5. I think that there is enough evidence to support that the big 5 personality traits are related to career success. The results were as follows: The full set of personality variables was not related significantly to promotions but extraversion was correlated significantly with promotions. Intrinsic and extrinsic outcomes have been considered as related but to distinct aspects of career success.
Extrinsic career success was associated with extraversion and, with less consistency, openness to experience and agreeableness. Individuals who were higher on extraversion received greater salaries and more promotions than did those lower on extraversion. Individuals who were less open to experience and less agreeable received greater salaries compared to their more open or agreeable peers. Intrinsic career success was associated with extraversion, neuroticism, and agreeableness.
Individuals who were more extroverted, less neurotic or less agreeable experienced higher levels of career satisfaction than their less extroverted, more neurotic, or more agreeable peers. Moderated regression analysis involving extraversion and agreeableness was unable to find any major effects against intrinsic career success, suggesting that these effects are consistent across occupations requiring different levels of interpersonal interaction.
Extraversion was related most consistently to career success, exhibiting positive relationships with salary, promotions, and career satisfaction. Extraversion plays in managerial advancement of persons in people-oriented and non-people oriented occupations. Negative relationship of neuroticism to career satisfaction implies that individuals high on neuroticism evaluate their careers more negatively.
Negative relationship of agreeableness with extrinsic career success was provided. Although agreeableness was not related to promotions, it was related negatively to salary for individuals in people-oriented occupations. Agreeableness appears to be a liability in jobs that require more people skills, and perhaps more “political” skills. Agreeableness also was related negatively to career satisfaction. There was no support for the hypotheses that neuroticism and conscientiousness are related to the two measures of extrinsic career success, salary, and promotions.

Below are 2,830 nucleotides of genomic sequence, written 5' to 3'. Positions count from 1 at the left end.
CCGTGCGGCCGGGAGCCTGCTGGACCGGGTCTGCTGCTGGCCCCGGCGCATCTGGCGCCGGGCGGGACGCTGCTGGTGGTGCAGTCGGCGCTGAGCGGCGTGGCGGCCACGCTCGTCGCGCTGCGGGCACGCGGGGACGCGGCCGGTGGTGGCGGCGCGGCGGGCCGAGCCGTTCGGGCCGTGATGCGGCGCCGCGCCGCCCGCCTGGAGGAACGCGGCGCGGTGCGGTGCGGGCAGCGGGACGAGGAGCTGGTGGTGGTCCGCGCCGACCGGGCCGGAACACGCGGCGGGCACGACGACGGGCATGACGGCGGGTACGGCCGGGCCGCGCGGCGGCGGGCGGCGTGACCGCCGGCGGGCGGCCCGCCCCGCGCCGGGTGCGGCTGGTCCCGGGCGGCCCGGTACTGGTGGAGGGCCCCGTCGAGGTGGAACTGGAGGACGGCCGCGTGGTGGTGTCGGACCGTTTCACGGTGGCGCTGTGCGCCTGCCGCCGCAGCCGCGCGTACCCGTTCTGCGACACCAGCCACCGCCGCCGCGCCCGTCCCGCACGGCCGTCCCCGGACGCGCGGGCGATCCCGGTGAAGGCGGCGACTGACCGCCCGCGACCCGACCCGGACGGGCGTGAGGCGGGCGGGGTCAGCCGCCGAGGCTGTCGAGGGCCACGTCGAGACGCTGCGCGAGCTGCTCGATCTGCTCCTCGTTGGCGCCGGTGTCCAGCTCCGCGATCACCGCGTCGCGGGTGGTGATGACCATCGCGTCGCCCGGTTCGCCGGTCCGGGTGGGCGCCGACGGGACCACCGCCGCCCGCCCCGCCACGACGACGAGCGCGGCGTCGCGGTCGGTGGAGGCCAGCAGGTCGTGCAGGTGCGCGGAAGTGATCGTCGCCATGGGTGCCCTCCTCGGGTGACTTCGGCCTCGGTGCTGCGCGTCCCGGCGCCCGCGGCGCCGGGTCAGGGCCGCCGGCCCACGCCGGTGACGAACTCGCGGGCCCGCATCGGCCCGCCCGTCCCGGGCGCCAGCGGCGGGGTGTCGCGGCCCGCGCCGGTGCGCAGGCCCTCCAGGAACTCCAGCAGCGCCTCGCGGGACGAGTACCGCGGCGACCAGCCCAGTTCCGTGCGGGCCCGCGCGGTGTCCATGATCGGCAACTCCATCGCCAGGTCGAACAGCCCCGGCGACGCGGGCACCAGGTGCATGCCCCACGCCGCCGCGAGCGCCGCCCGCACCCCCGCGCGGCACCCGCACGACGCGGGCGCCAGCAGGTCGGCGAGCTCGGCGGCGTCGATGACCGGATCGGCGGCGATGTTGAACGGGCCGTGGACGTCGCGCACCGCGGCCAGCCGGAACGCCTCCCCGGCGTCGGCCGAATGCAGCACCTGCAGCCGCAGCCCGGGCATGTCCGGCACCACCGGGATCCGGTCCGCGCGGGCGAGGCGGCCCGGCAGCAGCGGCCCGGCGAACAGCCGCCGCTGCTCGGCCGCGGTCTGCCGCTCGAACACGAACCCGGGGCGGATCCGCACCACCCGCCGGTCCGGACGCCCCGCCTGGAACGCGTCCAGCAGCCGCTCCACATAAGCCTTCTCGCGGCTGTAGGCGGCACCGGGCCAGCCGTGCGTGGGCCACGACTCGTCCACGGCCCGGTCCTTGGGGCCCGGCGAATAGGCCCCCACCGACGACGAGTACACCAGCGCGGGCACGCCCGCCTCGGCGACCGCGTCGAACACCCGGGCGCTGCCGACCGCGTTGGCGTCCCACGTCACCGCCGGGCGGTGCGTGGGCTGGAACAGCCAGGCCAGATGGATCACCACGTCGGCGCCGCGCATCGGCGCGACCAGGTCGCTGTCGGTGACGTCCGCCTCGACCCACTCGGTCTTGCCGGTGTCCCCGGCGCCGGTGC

Findings suggested that individuals who were more open received lower salaries. Since these results were not hypothesized, confirmation of these relationships in future research is required. The results of the control variables examined in this study generally are consistent with previous career research. Strengths: The results found were accurate.
The results found were similar to previous studies.
They were able to prove some of their hypostasis.
Gives opportunities for future research.
Weaknesses: Fault with gender and promotions: mean and standard deviation. I personally don’t agree with some of the definitions.
Only business and engineering graduates were surveyed.
The sample was small.
Self-report, people may not be 100% honest.
Most alumni were from Caucasian background.
(Seibert & Kraimer, 2001)
Scott E. Seibert and Maria L. Kraimer
Department of Management & Labour Relations, Cleveland State University.